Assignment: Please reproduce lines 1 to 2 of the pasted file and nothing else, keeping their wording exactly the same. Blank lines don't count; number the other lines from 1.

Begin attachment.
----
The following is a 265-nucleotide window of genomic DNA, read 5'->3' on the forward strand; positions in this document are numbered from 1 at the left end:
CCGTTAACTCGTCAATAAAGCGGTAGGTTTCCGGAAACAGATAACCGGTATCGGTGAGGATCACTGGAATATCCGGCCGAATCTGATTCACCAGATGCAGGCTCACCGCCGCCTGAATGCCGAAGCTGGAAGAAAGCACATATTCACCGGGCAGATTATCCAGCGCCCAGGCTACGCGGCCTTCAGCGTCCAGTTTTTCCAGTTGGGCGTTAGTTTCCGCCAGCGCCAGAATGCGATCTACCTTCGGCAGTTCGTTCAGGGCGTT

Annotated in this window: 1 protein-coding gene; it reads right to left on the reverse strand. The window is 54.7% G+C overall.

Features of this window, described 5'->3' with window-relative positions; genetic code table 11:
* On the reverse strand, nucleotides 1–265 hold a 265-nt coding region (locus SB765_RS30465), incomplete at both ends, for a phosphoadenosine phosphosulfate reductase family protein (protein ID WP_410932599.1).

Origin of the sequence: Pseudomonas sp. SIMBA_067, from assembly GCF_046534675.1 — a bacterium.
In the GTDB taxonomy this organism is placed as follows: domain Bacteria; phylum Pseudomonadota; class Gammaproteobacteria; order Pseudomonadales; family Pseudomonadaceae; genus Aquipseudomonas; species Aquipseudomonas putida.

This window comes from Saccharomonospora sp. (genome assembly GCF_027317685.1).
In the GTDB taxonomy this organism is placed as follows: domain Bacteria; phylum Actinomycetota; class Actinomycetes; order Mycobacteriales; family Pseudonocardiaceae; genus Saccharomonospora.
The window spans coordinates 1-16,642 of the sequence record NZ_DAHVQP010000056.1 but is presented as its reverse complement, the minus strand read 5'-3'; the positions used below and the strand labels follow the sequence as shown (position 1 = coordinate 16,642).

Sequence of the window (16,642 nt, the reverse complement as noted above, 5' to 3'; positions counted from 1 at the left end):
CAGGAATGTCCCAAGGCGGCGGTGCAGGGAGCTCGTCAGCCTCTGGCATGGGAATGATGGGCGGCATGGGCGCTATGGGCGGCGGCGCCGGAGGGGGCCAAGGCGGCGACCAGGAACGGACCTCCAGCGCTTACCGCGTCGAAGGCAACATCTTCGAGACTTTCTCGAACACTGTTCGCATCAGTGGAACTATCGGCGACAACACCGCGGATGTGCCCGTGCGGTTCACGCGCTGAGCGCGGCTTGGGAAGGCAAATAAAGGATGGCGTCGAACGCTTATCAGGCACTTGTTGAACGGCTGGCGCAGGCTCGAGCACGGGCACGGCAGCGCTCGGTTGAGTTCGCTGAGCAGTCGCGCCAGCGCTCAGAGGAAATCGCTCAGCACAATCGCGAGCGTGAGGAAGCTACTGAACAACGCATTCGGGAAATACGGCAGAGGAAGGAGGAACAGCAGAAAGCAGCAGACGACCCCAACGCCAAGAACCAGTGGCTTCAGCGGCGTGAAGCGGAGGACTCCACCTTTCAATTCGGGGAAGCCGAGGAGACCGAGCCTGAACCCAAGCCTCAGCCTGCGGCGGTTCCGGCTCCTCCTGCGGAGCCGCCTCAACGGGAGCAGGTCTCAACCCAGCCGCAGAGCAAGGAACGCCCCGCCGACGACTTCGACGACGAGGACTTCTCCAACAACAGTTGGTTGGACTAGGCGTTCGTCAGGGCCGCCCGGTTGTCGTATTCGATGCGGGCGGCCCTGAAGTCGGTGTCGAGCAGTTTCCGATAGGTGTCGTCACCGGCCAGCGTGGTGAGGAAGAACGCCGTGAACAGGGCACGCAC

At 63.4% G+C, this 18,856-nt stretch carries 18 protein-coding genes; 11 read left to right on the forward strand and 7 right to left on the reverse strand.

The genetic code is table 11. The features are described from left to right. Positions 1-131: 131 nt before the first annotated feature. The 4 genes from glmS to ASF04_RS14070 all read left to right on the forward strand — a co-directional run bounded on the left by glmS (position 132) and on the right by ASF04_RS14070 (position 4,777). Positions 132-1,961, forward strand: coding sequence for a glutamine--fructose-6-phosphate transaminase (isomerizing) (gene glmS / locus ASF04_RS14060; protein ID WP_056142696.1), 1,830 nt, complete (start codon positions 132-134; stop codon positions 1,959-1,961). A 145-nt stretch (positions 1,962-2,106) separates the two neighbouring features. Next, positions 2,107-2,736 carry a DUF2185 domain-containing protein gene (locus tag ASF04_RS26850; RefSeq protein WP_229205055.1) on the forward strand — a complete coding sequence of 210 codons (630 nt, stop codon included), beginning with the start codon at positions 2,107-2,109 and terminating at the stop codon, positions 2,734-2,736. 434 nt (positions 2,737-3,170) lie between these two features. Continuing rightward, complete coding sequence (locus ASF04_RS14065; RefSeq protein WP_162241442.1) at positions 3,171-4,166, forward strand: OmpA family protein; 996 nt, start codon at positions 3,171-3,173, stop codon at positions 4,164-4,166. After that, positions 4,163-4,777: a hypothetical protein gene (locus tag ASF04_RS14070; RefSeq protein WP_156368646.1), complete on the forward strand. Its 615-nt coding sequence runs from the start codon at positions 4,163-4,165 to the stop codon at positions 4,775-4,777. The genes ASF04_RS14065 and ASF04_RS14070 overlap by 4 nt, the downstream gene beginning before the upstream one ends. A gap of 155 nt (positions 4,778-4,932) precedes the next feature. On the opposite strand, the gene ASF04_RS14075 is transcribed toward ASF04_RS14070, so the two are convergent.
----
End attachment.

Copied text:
The following is a 265-nucleotide window of genomic DNA, read 5'->3' on the forward strand; positions in this document are numbered from 1 at the left end:
CCGTTAACTCGTCAATAAAGCGGTAGGTTTCCGGAAACAGATAACCGGTATCGGTGAGGATCACTGGAATATCCGGCCGAATCTGATTCACCAGATGCAGGCTCACCGCCGCCTGAATGCCGAAGCTGGAAGAAAGCACATATTCACCGGGCAGATTATCCAGCGCCCAGGCTACGCGGCCTTCAGCGTCCAGTTTTTCCAGTTGGGCGTTAGTTTCCGCCAGCGCCAGAATGCGATCTACCTTCGGCAGTTCGTTCAGGGCGTT